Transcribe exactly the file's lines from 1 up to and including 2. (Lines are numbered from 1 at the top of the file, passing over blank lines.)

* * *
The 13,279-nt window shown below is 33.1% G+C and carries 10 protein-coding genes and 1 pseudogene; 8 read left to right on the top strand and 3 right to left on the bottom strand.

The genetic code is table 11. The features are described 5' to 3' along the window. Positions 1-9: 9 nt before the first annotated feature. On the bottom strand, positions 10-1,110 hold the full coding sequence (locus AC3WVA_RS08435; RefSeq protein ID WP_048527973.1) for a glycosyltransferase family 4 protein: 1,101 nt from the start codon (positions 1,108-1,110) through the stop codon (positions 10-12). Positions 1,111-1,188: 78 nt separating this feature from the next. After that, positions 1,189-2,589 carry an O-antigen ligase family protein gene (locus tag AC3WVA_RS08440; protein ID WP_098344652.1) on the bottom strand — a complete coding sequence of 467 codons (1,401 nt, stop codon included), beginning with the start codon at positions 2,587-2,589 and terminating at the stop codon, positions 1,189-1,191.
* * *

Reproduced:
The 13,279-nt window shown below is 33.1% G+C and carries 10 protein-coding genes and 1 pseudogene; 8 read left to right on the top strand and 3 right to left on the bottom strand.

The genetic code is table 11. The features are described 5' to 3' along the window. Positions 1-9: 9 nt before the first annotated feature. On the bottom strand, positions 10-1,110 hold the full coding sequence (locus AC3WVA_RS08435; RefSeq protein ID WP_048527973.1) for a glycosyltransferase family 4 protein: 1,101 nt from the start codon (positions 1,108-1,110) through the stop codon (positions 10-12). Positions 1,111-1,188: 78 nt separating this feature from the next. After that, positions 1,189-2,589 carry an O-antigen ligase family protein gene (locus tag AC3WVA_RS08440; protein ID WP_098344652.1) on the bottom strand — a complete coding sequence of 467 codons (1,401 nt, stop codon included), beginning with the start codon at positions 2,587-2,589 and terminating at the stop codon, positions 1,189-1,191.